French Carence en vitamine C, Carence en acide ascorbique, Déficit en acide ascorbique

Ontology: Scurvy (C0036474)

Definition (MSH) An acquired blood vessel disorder caused by severe deficiency of vitamin C (ASCORBIC ACID) in the diet leading to defective collagen formation in small blood vessels. Scurvy is characterized by bleeding in any tissue, weakness, ANEMIA, spongy gums, and a brawny induration of the muscles of the calves and legs.
Concepts Disease or Syndrome (T047)
MSH D012614
ICD10 E54
SnomedCT 267493006, 190638001, 154727008, 238129003, 76169001
English Scorbutus, Scurvies, HYPOASCORBEMIA, SCURVY, VITAMIN C, INABILITY TO SYNTHESIZE, Scurvy, scurvy (diagnosis), scurvy, Scurvy [Disease/Finding], scurvies, Hypoascorbemias, Hypoascorbemia, Scurvy (disorder), scorbutus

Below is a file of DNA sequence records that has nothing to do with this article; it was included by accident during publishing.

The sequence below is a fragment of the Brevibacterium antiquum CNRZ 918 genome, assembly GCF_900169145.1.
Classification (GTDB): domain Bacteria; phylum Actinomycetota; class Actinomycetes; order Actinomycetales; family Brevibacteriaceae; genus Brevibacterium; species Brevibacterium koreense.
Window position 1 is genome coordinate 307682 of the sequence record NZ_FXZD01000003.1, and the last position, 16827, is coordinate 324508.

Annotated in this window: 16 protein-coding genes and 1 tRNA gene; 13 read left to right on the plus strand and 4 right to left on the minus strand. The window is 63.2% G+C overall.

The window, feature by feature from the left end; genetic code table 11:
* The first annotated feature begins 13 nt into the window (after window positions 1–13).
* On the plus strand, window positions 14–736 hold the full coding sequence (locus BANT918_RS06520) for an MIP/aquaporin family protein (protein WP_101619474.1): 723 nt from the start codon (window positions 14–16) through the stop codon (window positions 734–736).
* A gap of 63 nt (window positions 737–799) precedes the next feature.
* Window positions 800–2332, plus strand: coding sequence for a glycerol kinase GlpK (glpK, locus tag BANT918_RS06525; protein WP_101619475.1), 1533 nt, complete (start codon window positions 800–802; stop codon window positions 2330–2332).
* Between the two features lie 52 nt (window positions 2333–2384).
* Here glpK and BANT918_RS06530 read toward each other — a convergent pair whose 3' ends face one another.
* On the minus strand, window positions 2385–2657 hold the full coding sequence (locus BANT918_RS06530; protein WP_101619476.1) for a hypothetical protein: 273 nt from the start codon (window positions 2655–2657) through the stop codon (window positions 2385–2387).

Dutch scheurbuik, Scheurbuik, Scorbuut
Swedish Skörbjugg
Japanese カイケツビョウ, 壊血病
Czech kurděje, Kurděje
Finnish Askorbiinihapon puutos
Russian SKORBUT, BARLOU BOLEZN', TSINGA, БАРЛОУ БОЛЕЗНЬ, СКОРБУТ, ЦИНГА
Italian Scorbutus, Scorbuto
Polish Szkorbut, Gnilec
Hungarian Scorbut
Norwegian Skjørbuk
French Hypoascorbémie, Scorbut
Spanish escorbuto, Escorbuto
German Avitaminose C, Scorbutus, Skorbut, Vitamin C-Mangelkrankheit
Portuguese Escorbuto